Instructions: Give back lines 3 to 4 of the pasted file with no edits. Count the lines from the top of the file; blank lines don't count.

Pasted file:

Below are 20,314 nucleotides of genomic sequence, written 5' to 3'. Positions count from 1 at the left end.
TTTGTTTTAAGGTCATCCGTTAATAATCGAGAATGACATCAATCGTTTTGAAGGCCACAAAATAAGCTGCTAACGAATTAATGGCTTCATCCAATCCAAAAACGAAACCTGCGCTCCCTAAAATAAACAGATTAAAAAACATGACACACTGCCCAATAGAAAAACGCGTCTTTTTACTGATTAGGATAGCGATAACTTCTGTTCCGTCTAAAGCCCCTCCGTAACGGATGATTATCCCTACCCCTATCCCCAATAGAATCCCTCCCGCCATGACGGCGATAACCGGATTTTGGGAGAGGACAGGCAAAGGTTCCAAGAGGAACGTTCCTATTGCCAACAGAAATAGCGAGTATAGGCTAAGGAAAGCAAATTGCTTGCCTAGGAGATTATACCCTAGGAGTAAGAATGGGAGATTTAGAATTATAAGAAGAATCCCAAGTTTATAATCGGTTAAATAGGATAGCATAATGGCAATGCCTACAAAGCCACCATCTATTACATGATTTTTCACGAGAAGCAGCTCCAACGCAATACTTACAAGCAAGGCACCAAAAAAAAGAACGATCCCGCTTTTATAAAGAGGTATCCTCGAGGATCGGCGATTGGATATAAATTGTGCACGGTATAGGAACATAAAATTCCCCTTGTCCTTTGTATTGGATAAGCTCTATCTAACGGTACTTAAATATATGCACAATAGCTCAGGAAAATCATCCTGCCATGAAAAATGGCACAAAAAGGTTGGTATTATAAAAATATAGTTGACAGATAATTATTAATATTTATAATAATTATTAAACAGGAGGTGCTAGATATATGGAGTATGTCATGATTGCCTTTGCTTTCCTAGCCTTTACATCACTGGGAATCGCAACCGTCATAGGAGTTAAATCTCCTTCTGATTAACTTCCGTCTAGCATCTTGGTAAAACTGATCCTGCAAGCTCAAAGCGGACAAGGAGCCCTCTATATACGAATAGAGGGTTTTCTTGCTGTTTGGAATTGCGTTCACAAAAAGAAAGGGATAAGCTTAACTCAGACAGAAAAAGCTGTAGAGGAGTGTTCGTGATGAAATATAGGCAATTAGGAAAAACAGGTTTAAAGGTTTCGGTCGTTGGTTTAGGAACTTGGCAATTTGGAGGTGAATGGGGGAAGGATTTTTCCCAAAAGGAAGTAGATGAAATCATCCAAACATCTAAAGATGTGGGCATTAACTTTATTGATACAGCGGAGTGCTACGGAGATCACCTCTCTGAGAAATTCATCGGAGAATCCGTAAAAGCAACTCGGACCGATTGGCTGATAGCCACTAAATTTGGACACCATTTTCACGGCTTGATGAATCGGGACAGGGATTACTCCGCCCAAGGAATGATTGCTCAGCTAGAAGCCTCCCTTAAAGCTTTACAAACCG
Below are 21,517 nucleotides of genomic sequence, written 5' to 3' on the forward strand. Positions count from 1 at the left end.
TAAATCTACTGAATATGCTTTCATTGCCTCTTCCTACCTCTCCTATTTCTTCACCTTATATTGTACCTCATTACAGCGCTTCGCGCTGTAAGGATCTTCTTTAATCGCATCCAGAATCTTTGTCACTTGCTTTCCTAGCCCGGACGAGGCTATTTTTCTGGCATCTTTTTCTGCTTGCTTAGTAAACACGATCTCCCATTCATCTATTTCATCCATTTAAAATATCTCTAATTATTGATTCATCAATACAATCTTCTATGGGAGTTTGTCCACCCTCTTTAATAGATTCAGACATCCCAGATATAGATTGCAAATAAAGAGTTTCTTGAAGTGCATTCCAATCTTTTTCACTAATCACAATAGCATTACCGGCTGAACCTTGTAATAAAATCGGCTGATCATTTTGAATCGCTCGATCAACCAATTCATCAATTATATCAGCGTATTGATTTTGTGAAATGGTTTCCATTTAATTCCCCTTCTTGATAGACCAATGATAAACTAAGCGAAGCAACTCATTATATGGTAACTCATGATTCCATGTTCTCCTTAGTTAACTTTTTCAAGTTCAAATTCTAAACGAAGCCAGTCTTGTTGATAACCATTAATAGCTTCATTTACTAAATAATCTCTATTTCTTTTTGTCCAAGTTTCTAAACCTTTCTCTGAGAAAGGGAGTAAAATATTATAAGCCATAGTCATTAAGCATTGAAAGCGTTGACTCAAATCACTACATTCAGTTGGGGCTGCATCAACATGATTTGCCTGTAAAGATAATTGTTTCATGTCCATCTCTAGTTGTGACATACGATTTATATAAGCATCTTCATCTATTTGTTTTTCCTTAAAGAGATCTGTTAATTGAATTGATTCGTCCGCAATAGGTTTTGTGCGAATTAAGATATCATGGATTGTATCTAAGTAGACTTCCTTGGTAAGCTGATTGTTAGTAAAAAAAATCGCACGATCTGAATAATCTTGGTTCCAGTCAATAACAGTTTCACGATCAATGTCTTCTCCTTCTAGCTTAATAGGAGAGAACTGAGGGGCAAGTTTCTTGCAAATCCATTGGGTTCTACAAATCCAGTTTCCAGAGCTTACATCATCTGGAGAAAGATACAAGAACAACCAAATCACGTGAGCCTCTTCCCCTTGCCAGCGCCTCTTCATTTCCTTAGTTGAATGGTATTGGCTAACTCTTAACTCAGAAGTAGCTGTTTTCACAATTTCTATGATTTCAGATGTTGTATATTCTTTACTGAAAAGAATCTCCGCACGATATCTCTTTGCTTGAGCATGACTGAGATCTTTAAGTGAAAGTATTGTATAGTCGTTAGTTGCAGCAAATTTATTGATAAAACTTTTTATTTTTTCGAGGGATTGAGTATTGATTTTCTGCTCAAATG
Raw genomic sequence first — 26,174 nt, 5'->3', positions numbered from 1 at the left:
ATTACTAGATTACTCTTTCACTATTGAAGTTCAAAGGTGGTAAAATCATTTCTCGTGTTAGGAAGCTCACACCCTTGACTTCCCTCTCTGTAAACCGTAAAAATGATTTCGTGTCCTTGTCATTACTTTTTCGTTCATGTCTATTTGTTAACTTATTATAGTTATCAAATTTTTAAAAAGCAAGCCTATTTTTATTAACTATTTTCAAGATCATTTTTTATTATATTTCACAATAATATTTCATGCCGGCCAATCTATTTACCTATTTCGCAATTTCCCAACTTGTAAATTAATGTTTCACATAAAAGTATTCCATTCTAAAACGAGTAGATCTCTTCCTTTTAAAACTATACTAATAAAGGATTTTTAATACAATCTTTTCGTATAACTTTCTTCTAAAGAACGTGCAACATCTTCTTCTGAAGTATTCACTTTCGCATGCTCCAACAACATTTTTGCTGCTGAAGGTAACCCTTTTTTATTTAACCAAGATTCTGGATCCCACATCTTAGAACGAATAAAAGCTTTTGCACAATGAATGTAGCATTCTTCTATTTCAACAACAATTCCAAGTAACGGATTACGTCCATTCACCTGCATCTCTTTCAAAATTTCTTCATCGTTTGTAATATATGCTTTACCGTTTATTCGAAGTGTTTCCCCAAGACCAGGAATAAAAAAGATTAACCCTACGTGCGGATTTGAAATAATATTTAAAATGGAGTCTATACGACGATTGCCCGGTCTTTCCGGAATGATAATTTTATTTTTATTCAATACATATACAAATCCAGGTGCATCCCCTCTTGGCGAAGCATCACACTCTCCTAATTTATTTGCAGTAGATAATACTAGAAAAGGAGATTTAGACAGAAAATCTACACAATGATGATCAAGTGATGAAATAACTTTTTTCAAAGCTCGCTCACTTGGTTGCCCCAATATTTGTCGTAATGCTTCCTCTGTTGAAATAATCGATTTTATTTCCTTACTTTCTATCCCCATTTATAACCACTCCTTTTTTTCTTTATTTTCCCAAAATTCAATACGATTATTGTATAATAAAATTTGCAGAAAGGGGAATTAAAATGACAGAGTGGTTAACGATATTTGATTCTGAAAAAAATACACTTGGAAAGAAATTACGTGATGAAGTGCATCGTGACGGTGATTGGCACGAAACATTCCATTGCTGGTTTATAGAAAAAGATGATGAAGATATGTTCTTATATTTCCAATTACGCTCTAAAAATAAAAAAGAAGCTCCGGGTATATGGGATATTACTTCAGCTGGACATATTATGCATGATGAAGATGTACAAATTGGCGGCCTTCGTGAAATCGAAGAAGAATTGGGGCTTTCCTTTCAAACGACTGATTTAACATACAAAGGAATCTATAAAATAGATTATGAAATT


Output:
Below are 21,517 nucleotides of genomic sequence, written 5' to 3' on the forward strand. Positions count from 1 at the left end.
TAAATCTACTGAATATGCTTTCATTGCCTCTTCCTACCTCTCCTATTTCTTCACCTTATATTGTACCTCATTACAGCGCTTCGCGCTGTAAGGATCTTCTTTAATCGCATCCAGAATCTTTGTCACTTGCTTTCCTAGCCCGGACGAGGCTATTTTTCTGGCATCTTTTTCTGCTTGCTTAGTAAACACGATCTCCCATTCATCTATTTCATCCATTTAAAATATCTCTAATTATTGATTCATCAATACAATCTTCTATGGGAGTTTGTCCACCCTCTTTAATAGATTCAGACATCCCAGATATAGATTGCAAATAAAGAGTTTCTTGAAGTGCATTCCAATCTTTTTCACTAATCACAATAGCATTACCGGCTGAACCTTGTAATAAAATCGGCTGATCATTTTGAATCGCTCGATCAACCAATTCATCAATTATATCAGCGTATTGATTTTGTGAAATGGTTTCCATTTAATTCCCCTTCTTGATAGACCAATGATAAACTAAGCGAAGCAACTCATTATATGGTAACTCATGATTCCATGTTCTCCTTAGTTAACTTTTTCAAGTTCAAATTCTAAACGAAGCCAGTCTTGTTGATAACCATTAATAGCTTCATTTACTAAATAATCTCTATTTCTTTTTGTCCAAGTTTCTAAACCTTTCTCTGAGAAAGGGAGTAAAATATTATAAGCCATAGTCATTAAGCATTGAAAGCGTTGACTCAAATCACTACATTCAGTTGGGGCTGCATCAACATGATTTGCCTGTAAAGATAATTGTTTCATGTCCATCTCTAGTTGTGACATACGATTTATATAAGCATCTTCATCTATTTGTTTTTCCTTAAAGAGATCTGTTAATTGAATTGATTCGTCCGCAATAGGTTTTGTGCGAATTAAGATATCATGGATTGTATCTAAGTAGACTTCCTTGGTAAGCTGATTGTTAGTAAAAAAAATCGCACGATCTGAATAATCTTGGTTCCAGTCAATAACAGTTTCACGATCAATGTCTTCTCCTTCTAGCTTAATAGGAGAGAACTGAGGGGCAAGTTTCTTGCAAATCCATTGGGTTCTACAAATCCAGTTTCCAGAGCTTACATCATCTGGAGAAAGATACAAGAACAACCAAATCACGTGAGCCTCTTCCCCTTGCCAGCGCCTCTTCATTTCCTTAGTTGAATGGTATTGGCTAACTCTTAACTCAGAAGTAGCTGTTTTCACAATTTCTATGATTTCAGATGTTGTATATTCTTTACTGAAAAGAATCTCCGCACGATATCTCTTTGCTTGAGCATGACTGAGATCTTTAAGTGAAAGTATTGTATAGTCGTTAGTTGCAGCAAATTTATTGATAAAACTTTTTATTTTTTCGAGGGATTGAGTATTGATTTTCTGCTCAAATG